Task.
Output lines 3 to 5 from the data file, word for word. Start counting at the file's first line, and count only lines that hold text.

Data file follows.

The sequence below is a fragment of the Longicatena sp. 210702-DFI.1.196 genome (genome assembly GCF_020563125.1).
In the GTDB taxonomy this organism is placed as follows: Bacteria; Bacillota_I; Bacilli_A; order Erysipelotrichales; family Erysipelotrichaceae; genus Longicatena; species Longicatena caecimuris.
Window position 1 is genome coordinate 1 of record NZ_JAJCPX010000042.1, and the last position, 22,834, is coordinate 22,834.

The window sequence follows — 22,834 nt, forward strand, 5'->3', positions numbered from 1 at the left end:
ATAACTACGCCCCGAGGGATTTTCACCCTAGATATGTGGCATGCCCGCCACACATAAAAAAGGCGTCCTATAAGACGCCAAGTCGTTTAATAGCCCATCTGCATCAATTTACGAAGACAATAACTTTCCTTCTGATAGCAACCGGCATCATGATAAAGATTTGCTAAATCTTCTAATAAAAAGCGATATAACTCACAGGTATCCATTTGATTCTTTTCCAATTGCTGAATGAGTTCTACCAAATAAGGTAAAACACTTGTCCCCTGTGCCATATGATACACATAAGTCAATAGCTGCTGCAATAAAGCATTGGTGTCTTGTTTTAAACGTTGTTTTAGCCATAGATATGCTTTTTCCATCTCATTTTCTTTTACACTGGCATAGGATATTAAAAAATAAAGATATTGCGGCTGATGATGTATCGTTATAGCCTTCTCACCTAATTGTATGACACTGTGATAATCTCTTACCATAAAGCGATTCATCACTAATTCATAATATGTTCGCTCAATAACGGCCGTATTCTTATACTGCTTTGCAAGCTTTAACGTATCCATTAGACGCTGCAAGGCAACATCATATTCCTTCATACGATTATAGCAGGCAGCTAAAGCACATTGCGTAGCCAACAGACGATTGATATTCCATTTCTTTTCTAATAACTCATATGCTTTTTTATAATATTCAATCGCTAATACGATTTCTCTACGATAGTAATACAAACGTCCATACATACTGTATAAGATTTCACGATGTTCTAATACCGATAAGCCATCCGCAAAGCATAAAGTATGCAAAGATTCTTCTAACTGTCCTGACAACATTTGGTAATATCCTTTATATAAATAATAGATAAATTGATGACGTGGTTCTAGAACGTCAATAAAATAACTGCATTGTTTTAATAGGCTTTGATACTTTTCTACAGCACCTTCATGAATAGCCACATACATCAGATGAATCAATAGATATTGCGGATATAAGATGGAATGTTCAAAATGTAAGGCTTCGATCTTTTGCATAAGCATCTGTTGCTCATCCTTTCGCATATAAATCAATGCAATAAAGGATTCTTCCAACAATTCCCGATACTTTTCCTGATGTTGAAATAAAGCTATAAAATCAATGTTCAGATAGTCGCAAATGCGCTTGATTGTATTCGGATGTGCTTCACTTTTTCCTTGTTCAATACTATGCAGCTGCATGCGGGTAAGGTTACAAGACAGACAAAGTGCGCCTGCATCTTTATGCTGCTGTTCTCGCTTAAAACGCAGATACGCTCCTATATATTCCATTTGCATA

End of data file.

Window position 1 is genome coordinate 1 of record NZ_JAJCPX010000042.1, and the last position, 22,834, is coordinate 22,834.

The window sequence follows — 22,834 nt, forward strand, 5'->3', positions numbered from 1 at the left end:
ATAACTACGCCCCGAGGGATTTTCACCCTAGATATGTGGCATGCCCGCCACACATAAAAAAGGCGTCCTATAAGACGCCAAGTCGTTTAATAGCCCATCTGCATCAATTTACGAAGACAATAACTTTCCTTCTGATAGCAACCGGCATCATGATAAAGATTTGCTAAATCTTCTAATAAAAAGCGATATAACTCACAGGTATCCATTTGATTCTTTTCCAATTGCTGAATGAGTTCTACCAAATAAGGTAAAACACTTGTCCCCTGTGCCATATGATACACATAAGTCAATAGCTGCTGCAATAAAGCATTGGTGTCTTGTTTTAAACGTTGTTTTAGCCATAGATATGCTTTTTCCATCTCATTTTCTTTTACACTGGCATAGGATATTAAAAAATAAAGATATTGCGGCTGATGATGTATCGTTATAGCCTTCTCACCTAATTGTATGACACTGTGATAATCTCTTACCATAAAGCGATTCATCACTAATTCATAATATGTTCGCTCAATAACGGCCGTATTCTTATACTGCTTTGCAAGCTTTAACGTATCCATTAGACGCTGCAAGGCAACATCATATTCCTTCATACGATTATAGCAGGCAGCTAAAGCACATTGCGTAGCCAACAGACGATTGATATTCCATTTCTTTTCTAATAACTCATATGCTTTTTTATAATATTCAATCGCTAATACGATTTCTCTACGATAGTAATACAAACGTCCATACATACTGTATAAGATTTCACGATGTTCTAATACCGATAAGCCATCCGCAAAGCATAAAGTATGCAAAGATTCTTCTAACTGTCCTGACAACATTTGGTAATATCCTTTATATAAATAATAGATAAATTGATGACGTGGTTCTAGAACGTCAATAAAATAACTGCATTGTTTTAATAGGCTTTGATACTTTTCTACAGCACCTTCATGAATAGCCACATACATCAGATGAATCAATAGATATTGCGGATATAAGATGGAATGTTCAAAATGTAAGGCTTCGATCTTTTGCATAAGCATCTGTTGCTCATCCTTTCGCATATAAATCAATGCAATAAAGGATTCTTCCAACAATTCCCGATACTTTTCCTGATGTTGAAATAAAGCTATAAAATCAATGTTCAGATAGTCGCAAATGCGCTTGATTGTATTCGGATGTGCTTCACTTTTTCCTTGTTCAATACTATGCAGCTGCATGCGGGTAAGGTTACAAGACAGACAAAGTGCGCCTGCATCTTTATGCTGCTGTTCTCGCTTAAAACGCAGATACGCTCCTATATATTCCATTTGCATA